+ Well Nourished | Pecan Pie Cookies

Pecan Pie Cookies

gluten-free, grain-free, sugar-free, pecan-pie-cookie

I’ve always loved Pecan Pie, but now days, I find it way to sweet; one mouthful and I’m well and truly done. So craving the flavour without the sweetness, I thought I’d come up with a less sugary alternative. The problem I encountered, was that in order to achieve the desired consistency for the pie filling, I needed to use dates, which I do my best to avoid where possible.

So a cookie seemed like the best solution and I’m thrilled with the result. Hope you like them as much as I and my family do.

PS – I plan to bake a few batches to pop in pretty jars for Christmas presents, they make such a beautiful festive treat.

Health benefits
Pecan nuts are rich source of many nutrients, minerals and vitamins that are essential for wellness. They are also a rich source of monounsaturated fatty acids and an excellent source of antioxidants.


150 grams (1¼ firmly packed cups) almond meal
55 grams (¼ cup) macadamia nut oil
85 grams (¼ cup approx) of brown rice syrup or raw honey (taste the batter and alter the sweetness to taste)
1 teaspoon of vanilla bean paste or powder
1 tablespoon of water

10-15 pecan nuts (about 2 heaped tablespoons), roasted and roughly chopped
1 tablespoon or nut butter (I used cashew nut butter)
3 tablespoons rice malt syrup or maple syrup
1 teaspoon cinnamon, ground
Pinch of cloves
15 whole pecan nuts, roasted to top each cookie


  1. Preheat your oven to 150℃/ 300℉. Line a baking tray with safe baking paper (I love ‘If You Care’ brand).
  2. In a bowl or food processor, mix the ingredients for the base until well combined (TMX 10 seconds, speed 4). You should have a sticky, slightly oily dough that you can roll into balls. If not, add more almond meal, tablespoon by tablespoon.
  3. With damp hands, roll the dough into small balls (a bit smaller than a ping pong ball), place on your lined baking tray and press the middle with your thumb to make an indented centre.
  4. Now make the filling by mixing the ingredients together until well combined.
  5. Place about half a teaspoon onto each cookie, top with a whole pecan nut and bake for 15 minutes or until golden brown.
  6. If you’d like to caramelise the top, sprinkle with a little coconut sugar before baking.
  7. Allow to cool (they will firm up as they cool) and store in an airtight container.

Fructose friendly
Choose rice malt syrup as your sweetener.

Can be frozen for up to 3 months.

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Pecan pie co

  • Sharon

    Hi Georgia, I love the idea of giving these as gifts in jars! How long do you think they would keep for, without freezing? P.S. Why do you avoid dates? 🙂

    • Sharon, they will keep for several months frozen (I have some in a jar right now frozen). I would snap freeze them on a tray before putting in the jar (so they don’t stick together).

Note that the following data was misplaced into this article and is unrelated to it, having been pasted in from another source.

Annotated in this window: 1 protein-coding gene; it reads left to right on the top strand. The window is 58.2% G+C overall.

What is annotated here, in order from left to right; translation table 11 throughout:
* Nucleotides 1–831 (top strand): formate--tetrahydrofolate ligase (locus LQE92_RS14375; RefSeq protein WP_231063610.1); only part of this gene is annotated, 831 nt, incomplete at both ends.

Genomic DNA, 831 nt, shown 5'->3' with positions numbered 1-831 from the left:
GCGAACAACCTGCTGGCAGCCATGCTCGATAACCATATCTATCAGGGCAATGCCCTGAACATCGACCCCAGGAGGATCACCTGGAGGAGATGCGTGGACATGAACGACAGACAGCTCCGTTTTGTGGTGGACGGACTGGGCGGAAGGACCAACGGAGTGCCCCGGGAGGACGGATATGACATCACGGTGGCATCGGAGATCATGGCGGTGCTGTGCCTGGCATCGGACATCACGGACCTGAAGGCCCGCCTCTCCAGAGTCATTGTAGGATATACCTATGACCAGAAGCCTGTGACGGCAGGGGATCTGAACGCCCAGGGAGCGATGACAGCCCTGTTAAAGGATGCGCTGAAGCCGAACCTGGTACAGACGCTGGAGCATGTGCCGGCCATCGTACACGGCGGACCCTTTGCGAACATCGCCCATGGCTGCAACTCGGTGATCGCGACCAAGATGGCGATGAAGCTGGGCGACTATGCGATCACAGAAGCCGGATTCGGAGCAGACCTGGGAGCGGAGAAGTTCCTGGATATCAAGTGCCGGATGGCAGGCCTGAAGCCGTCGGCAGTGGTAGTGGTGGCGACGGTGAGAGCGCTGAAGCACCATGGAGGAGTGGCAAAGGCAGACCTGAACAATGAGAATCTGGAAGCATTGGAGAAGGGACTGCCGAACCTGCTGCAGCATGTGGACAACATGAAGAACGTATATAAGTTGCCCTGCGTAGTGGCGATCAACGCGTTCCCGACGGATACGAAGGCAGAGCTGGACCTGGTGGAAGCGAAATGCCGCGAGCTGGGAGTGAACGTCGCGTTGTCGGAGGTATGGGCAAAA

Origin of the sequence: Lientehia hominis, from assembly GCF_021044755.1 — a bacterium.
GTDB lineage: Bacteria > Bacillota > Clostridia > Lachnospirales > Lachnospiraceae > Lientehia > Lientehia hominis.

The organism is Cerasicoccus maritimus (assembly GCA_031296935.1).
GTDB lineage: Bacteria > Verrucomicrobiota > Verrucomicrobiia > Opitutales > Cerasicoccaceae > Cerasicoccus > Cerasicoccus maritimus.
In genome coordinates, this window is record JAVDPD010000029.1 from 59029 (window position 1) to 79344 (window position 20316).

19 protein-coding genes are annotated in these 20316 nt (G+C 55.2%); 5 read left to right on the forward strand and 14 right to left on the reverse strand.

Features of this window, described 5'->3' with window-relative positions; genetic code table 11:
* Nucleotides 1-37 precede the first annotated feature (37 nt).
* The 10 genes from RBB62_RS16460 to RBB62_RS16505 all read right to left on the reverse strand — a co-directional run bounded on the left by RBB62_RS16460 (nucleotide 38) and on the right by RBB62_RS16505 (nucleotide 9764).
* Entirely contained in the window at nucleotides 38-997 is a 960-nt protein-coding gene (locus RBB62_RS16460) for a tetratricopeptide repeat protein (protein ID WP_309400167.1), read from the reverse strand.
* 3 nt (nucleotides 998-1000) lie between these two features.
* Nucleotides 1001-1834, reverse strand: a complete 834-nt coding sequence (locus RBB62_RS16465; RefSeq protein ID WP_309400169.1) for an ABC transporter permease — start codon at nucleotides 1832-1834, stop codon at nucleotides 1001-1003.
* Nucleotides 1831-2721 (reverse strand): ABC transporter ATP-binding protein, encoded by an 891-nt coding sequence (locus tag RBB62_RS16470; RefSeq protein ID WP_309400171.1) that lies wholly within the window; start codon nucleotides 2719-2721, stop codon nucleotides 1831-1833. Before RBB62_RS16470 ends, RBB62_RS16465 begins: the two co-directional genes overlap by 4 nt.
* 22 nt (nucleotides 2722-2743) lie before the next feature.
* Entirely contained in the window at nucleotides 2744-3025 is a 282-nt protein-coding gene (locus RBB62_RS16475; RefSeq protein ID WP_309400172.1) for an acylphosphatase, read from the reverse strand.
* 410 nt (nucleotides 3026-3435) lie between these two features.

I avoid dates because they are generally preserved with sulphites or vegetable oils (both of which I prefer to avoid). Also because of their high fructose content, I find they leave me feeling drained of energy and unsatisfied (craving more sugar).
      I recently spoke at a health summit and spent some time with other speakers including David Gillespie (Sweet Poison) and Damon Gameau (That Sugar Film). David quoted research that suggested metabolically, dates were worse that cane sugar. Enjoy G x

  • Tobi

    Hi Georgia, I’m interested to know more about your dates comment: “I do my best to avoid where possible”. They are super sweet and assume high in fructose, so don’t eat them very often myself. But do notice they are in a lot of ‘refined sugar-free’ recipes, so was curious as to what you were specifically referring to as to why avoid (even for special treats like biscuits).

    • I have a few issues with dates. One is the awful preservatives or vegetable oils used to preserve them. Also because of their high fructose content, I find they leave me feeling drained of energy and unsatisfied (craving more sugar) more than any other sugar.

      I recently spoke at a health summit and spent some time with other speakers including David Gillespie (Sweet Poison) and Damon Gameau (That Sugar Film). David quoted research that suggested metabolically, dates were worse that cane sugar which was quite interesting (and possibly why they effect me and my kids more than regular sugar) G x

      • Tobi

        Thanks Georgia (sorry I didn’t even notice the response you had made to Sharon below 3 months ago). I would have to agree with you on noticing my own reactions after having them. The times I’ve grabbed one of those so called “energy balls” on the go when hungry I have regretted it as I felt NQR afterwards, definitely not energised. The common denominator with all of them is that they contain dates!

        • Yes, took me a while to figure it out, but dates are definitely the common denominator (and other friends have also recognised it since I mentioned it). I think it’s just the massive fructose hit for me G x

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